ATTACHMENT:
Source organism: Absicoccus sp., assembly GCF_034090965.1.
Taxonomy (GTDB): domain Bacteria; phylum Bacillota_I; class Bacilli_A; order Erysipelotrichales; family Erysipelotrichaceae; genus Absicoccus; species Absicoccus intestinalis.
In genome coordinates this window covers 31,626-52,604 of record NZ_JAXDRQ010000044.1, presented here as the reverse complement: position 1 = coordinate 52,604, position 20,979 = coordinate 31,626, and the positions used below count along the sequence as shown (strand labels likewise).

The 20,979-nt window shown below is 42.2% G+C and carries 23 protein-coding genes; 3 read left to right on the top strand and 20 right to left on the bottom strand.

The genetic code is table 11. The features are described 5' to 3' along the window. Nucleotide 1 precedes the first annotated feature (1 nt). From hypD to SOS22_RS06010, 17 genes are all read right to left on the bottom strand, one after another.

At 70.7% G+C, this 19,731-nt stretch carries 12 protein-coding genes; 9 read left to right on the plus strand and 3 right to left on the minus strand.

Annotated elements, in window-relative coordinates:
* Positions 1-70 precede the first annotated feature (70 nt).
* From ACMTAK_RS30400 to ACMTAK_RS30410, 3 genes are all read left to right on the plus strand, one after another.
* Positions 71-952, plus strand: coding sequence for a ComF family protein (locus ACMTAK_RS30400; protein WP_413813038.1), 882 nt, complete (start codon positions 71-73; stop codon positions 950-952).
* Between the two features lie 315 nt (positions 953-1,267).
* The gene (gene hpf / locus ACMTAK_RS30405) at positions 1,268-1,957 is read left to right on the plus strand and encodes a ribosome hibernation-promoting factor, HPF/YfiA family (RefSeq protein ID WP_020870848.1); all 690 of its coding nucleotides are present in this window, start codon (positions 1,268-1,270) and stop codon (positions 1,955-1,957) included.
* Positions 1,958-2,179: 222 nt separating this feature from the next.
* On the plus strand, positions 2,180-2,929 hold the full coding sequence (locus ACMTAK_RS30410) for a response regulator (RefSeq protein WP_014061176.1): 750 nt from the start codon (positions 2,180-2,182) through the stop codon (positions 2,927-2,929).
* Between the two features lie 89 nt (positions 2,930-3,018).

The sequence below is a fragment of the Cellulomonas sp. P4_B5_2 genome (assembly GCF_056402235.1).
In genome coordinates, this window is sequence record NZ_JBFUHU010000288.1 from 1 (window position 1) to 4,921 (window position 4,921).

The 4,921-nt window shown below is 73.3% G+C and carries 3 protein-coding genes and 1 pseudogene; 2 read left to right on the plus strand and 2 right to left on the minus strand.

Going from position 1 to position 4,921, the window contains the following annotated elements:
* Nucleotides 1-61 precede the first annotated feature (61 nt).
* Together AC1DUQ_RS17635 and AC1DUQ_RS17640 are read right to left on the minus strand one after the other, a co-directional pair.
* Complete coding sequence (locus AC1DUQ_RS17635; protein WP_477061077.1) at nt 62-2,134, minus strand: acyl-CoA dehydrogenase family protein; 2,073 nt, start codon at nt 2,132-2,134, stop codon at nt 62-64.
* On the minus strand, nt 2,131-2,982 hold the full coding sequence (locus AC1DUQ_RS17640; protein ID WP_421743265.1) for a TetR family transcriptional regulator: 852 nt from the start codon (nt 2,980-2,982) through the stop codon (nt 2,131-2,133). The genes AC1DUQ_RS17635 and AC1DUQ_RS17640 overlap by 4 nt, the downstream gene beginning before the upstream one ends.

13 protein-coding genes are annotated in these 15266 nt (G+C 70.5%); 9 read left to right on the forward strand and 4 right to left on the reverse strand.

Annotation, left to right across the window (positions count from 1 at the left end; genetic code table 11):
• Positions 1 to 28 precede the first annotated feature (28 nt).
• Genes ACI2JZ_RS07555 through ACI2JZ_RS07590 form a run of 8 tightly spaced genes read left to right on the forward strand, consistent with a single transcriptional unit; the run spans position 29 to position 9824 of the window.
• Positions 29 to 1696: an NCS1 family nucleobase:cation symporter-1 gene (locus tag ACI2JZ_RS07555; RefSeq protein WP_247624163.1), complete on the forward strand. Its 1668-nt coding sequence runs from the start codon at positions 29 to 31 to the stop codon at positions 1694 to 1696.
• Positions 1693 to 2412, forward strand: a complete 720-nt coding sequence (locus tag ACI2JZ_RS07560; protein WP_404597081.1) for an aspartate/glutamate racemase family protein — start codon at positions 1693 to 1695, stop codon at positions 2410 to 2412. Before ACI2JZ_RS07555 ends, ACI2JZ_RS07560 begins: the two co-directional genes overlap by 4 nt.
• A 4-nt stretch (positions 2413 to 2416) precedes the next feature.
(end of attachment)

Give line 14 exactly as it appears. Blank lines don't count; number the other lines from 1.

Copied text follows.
* On the plus strand, positions 2,180-2,929 hold the full coding sequence (locus ACMTAK_RS30410) for a response regulator (RefSeq protein WP_014061176.1): 750 nt from the start codon (positions 2,180-2,182) through the stop codon (positions 2,927-2,929).